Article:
Several organizations concerned with antimicrobial resistance are lobbying to eliminate the unnecessary use of antibiotics. The issues of misuse and overuse of antibiotics have been addressed by the formation of the US Interagency Task Force on Antimicrobial Resistance. This task force aims to actively address antimicrobial resistance, and is coordinated by the US Centers for Disease Control and Prevention, the Food and Drug Administration (FDA), and the National Institutes of Health, as well as other US agencies. A non-governmental organization campaign group is Keep Antibiotics Working. In France, an "Antibiotics are not automatic" government campaign started in 2002 and led to a marked reduction of unnecessary antibiotic prescriptions, especially in children.
The emergence of antibiotic resistance has prompted restrictions on their use in the UK in 1970 (Swann report 1969), and the European Union has banned the use of antibiotics as growth-promotional agents since 2003. Moreover, several organizations (including the World Health Organization, the National Academy of Sciences, and the U.S. Food and Drug Administration) have advocated restricting the amount of antibiotic use in food animal production. However, commonly there are delays in regulatory and legislative actions to limit the use of antibiotics, attributable partly to resistance against such regulation by industries using or selling antibiotics, and to the time required for research to test causal links between their use and resistance to them. Two federal bills (S.742 and H.R. 2562) aimed at phasing out nontherapeutic use of antibiotics in US food animals were proposed, but have not passed. These bills were endorsed by public health and medical organizations, including the American Holistic Nurses' Association, the American Medical Association, and the American Public Health Association.
Despite pledges by food companies and restaurants to reduce or eliminate meat that comes from animals treated with antibiotics, the purchase of antibiotics for use on farm animals has been increasing every year.
There has been extensive use of antibiotics in animal husbandry. In the United States, the question of emergence of antibiotic-resistant bacterial strains due to use of antibiotics in livestock was raised by the US Food and Drug Administration (FDA) in 1977. In March 2012, the United States District Court for the Southern District of New York, ruling in an action brought by the Natural Resources Defense Council and others, ordered the FDA to revoke approvals for the use of antibiotics in livestock, which violated FDA regulations.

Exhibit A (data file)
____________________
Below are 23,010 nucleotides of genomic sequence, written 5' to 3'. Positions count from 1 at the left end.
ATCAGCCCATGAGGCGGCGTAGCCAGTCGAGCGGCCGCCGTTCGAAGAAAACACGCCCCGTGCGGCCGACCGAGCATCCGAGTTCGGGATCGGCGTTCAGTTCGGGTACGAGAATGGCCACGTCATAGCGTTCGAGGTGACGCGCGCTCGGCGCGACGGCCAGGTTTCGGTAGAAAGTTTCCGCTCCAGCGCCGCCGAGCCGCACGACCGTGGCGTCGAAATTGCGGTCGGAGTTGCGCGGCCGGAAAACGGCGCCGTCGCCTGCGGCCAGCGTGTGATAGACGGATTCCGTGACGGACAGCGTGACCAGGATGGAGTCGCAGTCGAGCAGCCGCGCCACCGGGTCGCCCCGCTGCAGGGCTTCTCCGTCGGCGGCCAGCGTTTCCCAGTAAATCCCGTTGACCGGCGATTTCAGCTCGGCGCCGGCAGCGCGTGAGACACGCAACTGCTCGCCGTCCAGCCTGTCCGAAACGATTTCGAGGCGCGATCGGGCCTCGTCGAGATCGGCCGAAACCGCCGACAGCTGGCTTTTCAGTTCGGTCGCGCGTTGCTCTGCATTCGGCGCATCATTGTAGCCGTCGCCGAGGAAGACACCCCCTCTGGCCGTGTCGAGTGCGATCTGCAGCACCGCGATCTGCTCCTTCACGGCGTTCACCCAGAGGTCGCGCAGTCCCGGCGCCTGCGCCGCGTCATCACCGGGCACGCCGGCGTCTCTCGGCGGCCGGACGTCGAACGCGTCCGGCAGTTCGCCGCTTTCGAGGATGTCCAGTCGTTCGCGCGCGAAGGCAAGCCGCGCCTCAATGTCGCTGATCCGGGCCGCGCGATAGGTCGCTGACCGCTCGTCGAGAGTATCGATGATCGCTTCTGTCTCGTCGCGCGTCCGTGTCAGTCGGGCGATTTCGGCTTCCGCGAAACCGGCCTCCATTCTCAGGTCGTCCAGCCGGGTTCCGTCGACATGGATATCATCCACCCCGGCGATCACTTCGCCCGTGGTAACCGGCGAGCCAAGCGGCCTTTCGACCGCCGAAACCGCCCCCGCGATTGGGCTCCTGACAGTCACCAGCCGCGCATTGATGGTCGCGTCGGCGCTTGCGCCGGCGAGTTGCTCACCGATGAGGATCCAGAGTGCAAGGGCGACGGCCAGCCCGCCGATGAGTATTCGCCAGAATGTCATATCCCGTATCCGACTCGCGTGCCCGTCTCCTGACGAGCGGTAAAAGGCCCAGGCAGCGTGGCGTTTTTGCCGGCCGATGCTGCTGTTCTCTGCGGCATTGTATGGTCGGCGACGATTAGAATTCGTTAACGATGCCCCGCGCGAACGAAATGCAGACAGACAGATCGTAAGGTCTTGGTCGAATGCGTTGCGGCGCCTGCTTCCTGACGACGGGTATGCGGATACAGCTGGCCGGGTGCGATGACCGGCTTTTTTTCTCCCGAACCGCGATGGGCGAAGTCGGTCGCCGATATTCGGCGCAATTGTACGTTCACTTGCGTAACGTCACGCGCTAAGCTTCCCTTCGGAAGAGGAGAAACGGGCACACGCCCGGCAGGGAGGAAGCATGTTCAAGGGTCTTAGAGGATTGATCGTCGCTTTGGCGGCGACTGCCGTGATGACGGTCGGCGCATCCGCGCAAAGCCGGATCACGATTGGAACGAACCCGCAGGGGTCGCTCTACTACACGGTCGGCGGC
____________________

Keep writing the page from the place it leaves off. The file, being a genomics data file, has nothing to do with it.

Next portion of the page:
Before the early 20th century, treatments for infections were based primarily on medicinal folklore. Mixtures with antimicrobial properties that were used in treatments of infections were described over 2,000 years ago. Many ancient cultures, including the ancient Egyptians and ancient Greeks, used specially selected mold and plant materials to treat infections. Nubian mummies studied in the 1990s were found to contain significant levels of tetracycline. The beer brewed at that time was conjectured to have been the source.
Synthetic antibiotic chemotherapy as a science and development of antibacterials began in Germany with Paul Ehrlich in the late 1880s. Ehrlich noted certain dyes would color human, animal, or bacterial cells, whereas others did not. He then proposed the idea that it might be possible to create chemicals that would act as a selective drug that would bind to and kill bacteria without harming the human host. After screening hundreds of dyes against various organisms, in 1907, he discovered a medicinally useful drug, the first synthetic antibacterial organoarsenic compound salvarsan, now called arsphenamine.
This heralded the era of antibacterial treatment that was begun with the discovery of a series of arsenic-derived synthetic antibiotics by both Alfred Bertheim and Ehrlich in 1907. Ehrlich and Bertheim had experimented with various chemicals derived from dyes to treat trypanosomiasis in mice and spirochaeta infection in rabbits. While their early compounds were too toxic, Ehrlich and Sahachiro Hata, a Japanese bacteriologist working with Erlich in the quest for a drug to treat syphilis, achieved success with the 606th compound in their series of experiments. In 1910 Ehrlich and Hata announced their discovery, which they called drug "606", at the Congress for Internal Medicine at Wiesbaden. The Hoechst company began to market the compound toward the end of 1910 under the name Salvarsan, now known as arsphenamine. The drug was used to treat syphilis in the first half of the 20th century. In 1908, Ehrlich received the Nobel Prize in Physiology or Medicine for his contributions to immunology. Hata was nominated for the Nobel Prize in Chemistry in 1911 and for the Nobel Prize in Physiology or Medicine in 1912 and 1913.
The first sulfonamide and the first systemically active antibacterial drug, Prontosil, was developed by a research team led by Gerhard Domagk in 1932 or 1933 at the Bayer Laboratories of the IG Farben conglomerate in Germany, for which Domagk received the 1939 Nobel Prize in Physiology or Medicine. Sulfanilamide, the active drug of Prontosil, was not patentable as it had already been in use in the dye industry for some years. Prontosil had a relatively broad effect against Gram-positive cocci, but not against enterobacteria. Research was stimulated apace by its success. The discovery and development of this sulfonamide drug opened the era of antibacterials.